Designing Data Flows in Azure
Data Flow Basics
Designing a Data Flow Solution
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This Designing Data Flows in Azure course will enable you to implement the best practices for data flows in your own team. Starting from the basics, you will learn how data flows work from beginning to end. Though we do recommend an idea of what data flows are and how they are used, this course contains some demonstration lectures to really make sure you have got to grips with the concept. By better understanding the key components available in Azure to design and deploy efficient data flows, you will be allowing your organization to reap the benefits.
This course is made up of 19 comprehensive lectures including an overview, demonstrations, and a conclusion.
- Review the features, concepts, and requirements that are necessary for designing data flows
- Learn the basic principles of data flows and common data flow scenarios
- Understand how to implement data flows within Microsoft Azure
- IT professionals who are interested in obtaining an Azure certification
- Those looking to implement data flows within their organizations
- A basic understanding of data flows and their uses
Related Training Content
For more training content related to this course, visit our dedicated MS Azure Content Training Library.
Azure Synapse is a cloud-based analytics service in Azure that combines enterprise data warehousing and Big Data analytics. This service allows you to query data using either serverless on-demand or provisioned resources at scale. At a high level, what Azure Synapse does it allow you to ingest, prepare, manage, and serve data for immediate business intelligence and machine learning needs.
The Azure Synapse offering consists of 4 parts. They include Synapse SQL, Spark, Synapse Pipelines, and Studio. Synapse SQL provides complete T-SQL based analytics via a dedicated SQL pool or a serverless SQL pool, while Spark is a deeply integrated Apache Spark implementation. Synapse Pipelines provides hybrid data integration, while Studio offers a unified user experience. I should mention, however, that the serverless SQL pool piece, the integrated Spark implementation, Synapse Pipelines, and Studio are all currently in preview at the time of this lesson recording.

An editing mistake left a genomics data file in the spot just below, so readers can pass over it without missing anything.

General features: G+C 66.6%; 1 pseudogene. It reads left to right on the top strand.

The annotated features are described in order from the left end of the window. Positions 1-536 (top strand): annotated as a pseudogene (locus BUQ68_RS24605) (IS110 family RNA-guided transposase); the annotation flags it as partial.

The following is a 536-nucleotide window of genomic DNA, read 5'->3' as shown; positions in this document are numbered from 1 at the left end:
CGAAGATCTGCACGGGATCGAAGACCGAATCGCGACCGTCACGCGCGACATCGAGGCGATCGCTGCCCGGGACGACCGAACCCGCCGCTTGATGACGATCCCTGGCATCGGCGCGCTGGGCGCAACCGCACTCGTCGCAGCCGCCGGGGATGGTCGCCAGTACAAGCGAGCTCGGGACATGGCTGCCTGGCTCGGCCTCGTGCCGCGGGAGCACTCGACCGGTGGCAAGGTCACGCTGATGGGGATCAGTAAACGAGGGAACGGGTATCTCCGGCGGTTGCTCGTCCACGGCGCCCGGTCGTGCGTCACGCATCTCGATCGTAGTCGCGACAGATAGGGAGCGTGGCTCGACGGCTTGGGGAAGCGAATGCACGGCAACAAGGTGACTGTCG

The Dedicated SQL pool in Synapse Analytics is really a collection of analytic resources that are provisioned when you use Synapse SQL, and the size of the pool is determined by Data Warehousing Units, or DWUs.
Azure Synapse allows you to import big data, using PolyBase T-SQL queries. Its distributed query engine will then allow you to run high-performance analytics on that data.
Because data warehousing is a huge piece of any cloud-based big data solution, Azure Synapse plays a key role.
For example, in a typical cloud-based big data solution, the data is first ingested into big data stores from various sources. Once the data makes its way into the big data store, it’s prepared and trained by a solution like Hadoop, Spark, and machine learning algorithms.
After being prepared and trained, the data is then ready for complex analysis. At this point, the dedicated SQL pool queries the big data stores, using PolyBase, which, in turn, uses standard T-SQL queries to pull the data into dedicated SQL pool tables.
The Dedicated SQL pool stores the data in relational tables with columnar storage. Storing the data in this fashion reduces data storage costs, while also improving query performance.
You can run analytics on the stored data at a massive scale. Such analysis queries will often complete in seconds, instead of minutes, when compared to traditional database systems.
Results of the analysis can be sent to reporting databases or applications all over the world, where business analysts will use the information to make better-informed business decisions.
If you are interested in reading about the nuts and bolts of the architecture of Azure Synapse Analytics, visit the URL that you see on your screen
Tom is a 25+ year veteran of the IT industry, having worked in environments as large as 40k seats and as small as 50 seats. Throughout the course of a long an interesting career, he has built an in-depth skillset that spans numerous IT disciplines. Tom has designed and architected small, large, and global IT solutions.
In addition to the Cloud Platform and Infrastructure MCSE certification, Tom also carries several other Microsoft certifications. His ability to see things from a strategic perspective allows Tom to architect solutions that closely align with business needs.
In his spare time, Tom enjoys camping, fishing, and playing poker.